Our first apartment, FYI, was by the Hyatt and it wasn't hard to figure out how to get to the Grand Place, at any rate, I think the hotel staff just might actually be willing to help a guest find their way. Another Fodorite recently stayed at the Hyatt and gave it high marks both for location, quality of hotel and service.
The mall at Roodbeek is enclosed, has plenty of shops to walk around, and is a reasonable facsimile of an American style mall, as much as City II.
Finally, when most people think of Brussels, they're not thinking of one single commune, but the whole group. Most people would say the Horta House is in Brussels, not Ixelles. Or that the Gare du Midi is in Brussels, not St. Gilles. In that context--the more common one--City II isn't the only enclosed shopping center in Brussels.
Jan 2nd, 2003, 12:35 AM
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Thanks so much for the feedback. We're thinking we'll book a place closer to the Grand'Place -- for character and location.

Do you think getting around Brussels by Metro is more difficult than the Paris, Montreal or Washington, D.C., Metros or the El in Chicago? They all seem pretty similar. However, I've heard that Metro travel in Brussels slacks off in the evening. Is travel after 10 p.m. or so safe? Thanks all!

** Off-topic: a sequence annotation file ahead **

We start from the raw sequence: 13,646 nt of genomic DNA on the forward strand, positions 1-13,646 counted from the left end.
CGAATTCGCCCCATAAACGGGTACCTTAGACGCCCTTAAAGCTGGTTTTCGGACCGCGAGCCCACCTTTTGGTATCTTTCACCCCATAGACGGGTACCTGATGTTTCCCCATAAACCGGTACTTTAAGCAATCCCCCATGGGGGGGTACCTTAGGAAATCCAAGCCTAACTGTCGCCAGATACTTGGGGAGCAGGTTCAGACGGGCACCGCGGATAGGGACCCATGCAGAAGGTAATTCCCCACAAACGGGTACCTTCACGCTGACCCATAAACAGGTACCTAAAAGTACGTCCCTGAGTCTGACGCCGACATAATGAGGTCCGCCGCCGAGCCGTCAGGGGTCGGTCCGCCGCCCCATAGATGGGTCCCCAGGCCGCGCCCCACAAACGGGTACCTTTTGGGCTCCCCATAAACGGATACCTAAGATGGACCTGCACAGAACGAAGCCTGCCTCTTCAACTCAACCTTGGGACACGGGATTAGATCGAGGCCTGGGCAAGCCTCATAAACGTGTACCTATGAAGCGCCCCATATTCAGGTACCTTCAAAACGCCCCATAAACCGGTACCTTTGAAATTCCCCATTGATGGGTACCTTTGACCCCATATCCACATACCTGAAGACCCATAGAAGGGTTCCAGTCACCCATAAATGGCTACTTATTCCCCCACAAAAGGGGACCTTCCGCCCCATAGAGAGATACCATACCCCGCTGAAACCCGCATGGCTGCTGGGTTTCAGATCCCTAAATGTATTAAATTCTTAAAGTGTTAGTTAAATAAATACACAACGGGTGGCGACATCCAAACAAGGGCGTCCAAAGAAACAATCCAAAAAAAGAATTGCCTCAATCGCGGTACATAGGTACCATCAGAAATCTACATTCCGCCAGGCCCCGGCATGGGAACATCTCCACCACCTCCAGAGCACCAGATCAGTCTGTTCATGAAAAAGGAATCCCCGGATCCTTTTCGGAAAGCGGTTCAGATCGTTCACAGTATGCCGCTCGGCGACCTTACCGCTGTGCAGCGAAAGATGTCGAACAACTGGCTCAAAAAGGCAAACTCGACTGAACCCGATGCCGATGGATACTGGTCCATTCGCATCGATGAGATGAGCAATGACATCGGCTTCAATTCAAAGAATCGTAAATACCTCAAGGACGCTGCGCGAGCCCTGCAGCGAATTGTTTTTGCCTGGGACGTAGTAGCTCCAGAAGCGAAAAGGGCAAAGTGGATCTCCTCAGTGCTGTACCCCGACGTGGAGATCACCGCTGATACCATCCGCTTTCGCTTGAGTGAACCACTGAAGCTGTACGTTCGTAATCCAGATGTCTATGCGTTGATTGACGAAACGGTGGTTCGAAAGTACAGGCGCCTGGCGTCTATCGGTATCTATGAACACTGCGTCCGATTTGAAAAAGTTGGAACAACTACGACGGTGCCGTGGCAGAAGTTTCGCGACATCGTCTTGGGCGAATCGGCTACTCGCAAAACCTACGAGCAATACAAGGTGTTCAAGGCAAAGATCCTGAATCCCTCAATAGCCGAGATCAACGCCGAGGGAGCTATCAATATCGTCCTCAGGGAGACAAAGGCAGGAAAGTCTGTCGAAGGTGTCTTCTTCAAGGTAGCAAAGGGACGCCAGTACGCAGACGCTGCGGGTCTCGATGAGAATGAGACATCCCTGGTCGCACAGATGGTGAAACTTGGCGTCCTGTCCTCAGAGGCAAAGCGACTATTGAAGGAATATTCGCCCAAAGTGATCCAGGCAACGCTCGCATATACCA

Jan 2nd, 2003, 01:15 AM
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Metro travel does drop down in the later evening in Brussels, as it does in many other cities. And there are some stops that I don't think are safe--for example, the Hotel des Monnaie stop (one stop before the Ave. Louise on the line 2). It's a very deep station, 3 sets of escalators, and it's not staffed in the evening. Also, it doesn't connect with any other lines (bus, tram), so it can be isolated. I would stay away from that one after dark.
I think the metro is better than the Chicago el and the DC Metro. In peak hours, trains run every few minutes and the stations have boards up to let you know when the next train will arrive. Also, when you punch your ticket, you're entitled to a full hour of travel, free transfers, not a single ride (unless you get an all day pass, which is unlimited travel for that day).
When you're staying near the Grand'Place it's tempting--and easy--to stick to that area. But there is much more to see in Brussels. The Van Buren museum, for example, is very interesting (but has limited hours). The Sablons is one of the prettiest parts of Brussels and be sure to not miss that one. The Chatelain/Chaussee de Waterloo area is full of interesting shops and good, moderately priced, and untouristy restaurants and cafes.
One nice thing about Brussels cafes--many have fireplaces, so if the weather is uncooperate in March, sit down with a drink by the fire and warm up. (Many cafes in Brugge also have fireplaces).
Jun 22nd, 2003, 12:30 PM
Join Date: Feb 2003
Posts: 2,098
Hey Polyester,
Where did you guys end up staying? If you posted a trip report could you direct me to it?
JAGIRL is offline